District Court Decision
Advanced Systems’ motion for preliminary injunction sought to bar Network Automation’s use of the ActiveBatch trademark, including its use as an online search keyword. As the parties did not dispute the validity or ownership of the ActiveBatch mark, the district court focused on whether Advanced Systems was likely to succeed in establishing that Network Automation’s use of the mark was in commerce and likely to lead to consumer confusion as required by the Lanham Act.
The district court applied the eight factors test announced in Sleekcraft, 599 F.3d at 348-349, and relied primarily on the three factors made prominent in Brookfield Communications, Inc. v. West Coast Entertainment Corp., 174 F.3d 1036, 1054 (9th Cir. 1999), the Ninth Circuit’s first case to address trademark infringement involving the Internet. These factors—(1) the similarity of the marks, (2) relatedness of the goods or services, and (3) the simultaneous us of the Internet as a marketing channel—are referred to as the “Internet Trinity” or “Internet Troika,” and have been widely used to assess likelihood of confusion in disputes involving domain names.
These factors strongly favored Advanced Systems in its infringement claim, as they would in virtually any keyword advertising case involving competitors. Whenever a company uses a competitor’s brand as a keyword, the marks at issue are identical, the goods or services compete, and of course, both parties use the Internet as a marketing channel. The district court therefore found a likelihood of initial interest confusion, and granted a preliminary injunction.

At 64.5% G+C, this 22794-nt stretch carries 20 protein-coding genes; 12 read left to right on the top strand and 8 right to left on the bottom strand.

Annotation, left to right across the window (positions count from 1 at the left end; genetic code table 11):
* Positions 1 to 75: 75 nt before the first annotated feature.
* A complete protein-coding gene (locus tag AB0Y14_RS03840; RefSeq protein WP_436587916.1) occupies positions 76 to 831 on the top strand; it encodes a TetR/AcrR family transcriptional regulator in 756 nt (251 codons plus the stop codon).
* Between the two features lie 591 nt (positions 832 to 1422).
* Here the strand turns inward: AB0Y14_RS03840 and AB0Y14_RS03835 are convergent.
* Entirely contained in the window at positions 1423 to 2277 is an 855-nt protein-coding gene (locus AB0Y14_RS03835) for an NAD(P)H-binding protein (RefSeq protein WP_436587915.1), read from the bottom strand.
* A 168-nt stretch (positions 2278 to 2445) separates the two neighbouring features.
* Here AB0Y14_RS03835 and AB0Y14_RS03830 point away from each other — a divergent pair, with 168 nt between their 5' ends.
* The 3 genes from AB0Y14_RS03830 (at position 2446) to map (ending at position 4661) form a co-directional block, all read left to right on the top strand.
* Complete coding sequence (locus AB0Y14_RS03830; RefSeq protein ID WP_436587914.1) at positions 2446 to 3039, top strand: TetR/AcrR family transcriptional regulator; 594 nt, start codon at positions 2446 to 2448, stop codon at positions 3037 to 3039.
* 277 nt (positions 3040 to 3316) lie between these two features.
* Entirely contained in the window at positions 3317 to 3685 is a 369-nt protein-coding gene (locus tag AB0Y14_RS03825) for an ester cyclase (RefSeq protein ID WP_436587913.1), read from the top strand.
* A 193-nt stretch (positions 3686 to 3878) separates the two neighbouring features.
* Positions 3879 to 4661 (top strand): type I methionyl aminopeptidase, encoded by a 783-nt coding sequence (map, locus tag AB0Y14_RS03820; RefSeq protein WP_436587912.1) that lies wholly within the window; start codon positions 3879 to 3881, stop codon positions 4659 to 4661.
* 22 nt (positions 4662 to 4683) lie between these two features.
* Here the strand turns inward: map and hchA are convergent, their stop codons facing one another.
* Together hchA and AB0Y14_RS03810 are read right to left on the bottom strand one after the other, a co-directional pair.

Flexibility and Limitations on the “Internet Troika”
In reversing the district court, the Ninth Circuit clarified that it did not intend its decision in Brookfield “to be read so expansively as to forever enshrine these three factors . . . as the test for trademark infringement on the Internet.” The court also reiterated that the eight factor Sleekcraft test must be applied flexibly, and is not exhaustive. The Court reasoned that district courts should apply the eight Sleekcraft factors, but only by “assigning each factor appropriate weight in accordance with its relevance to the factual circumstances presented.” In the context of keyword advertising, the most relevant factors were (1) the strength of the mark; (2) evidence of actual confusion; (3) the type of goods and degree of care likely to be exercised by the purchaser; and (4) the labeling and appearance of the advertisements and the surrounding context on the screen displaying the results page.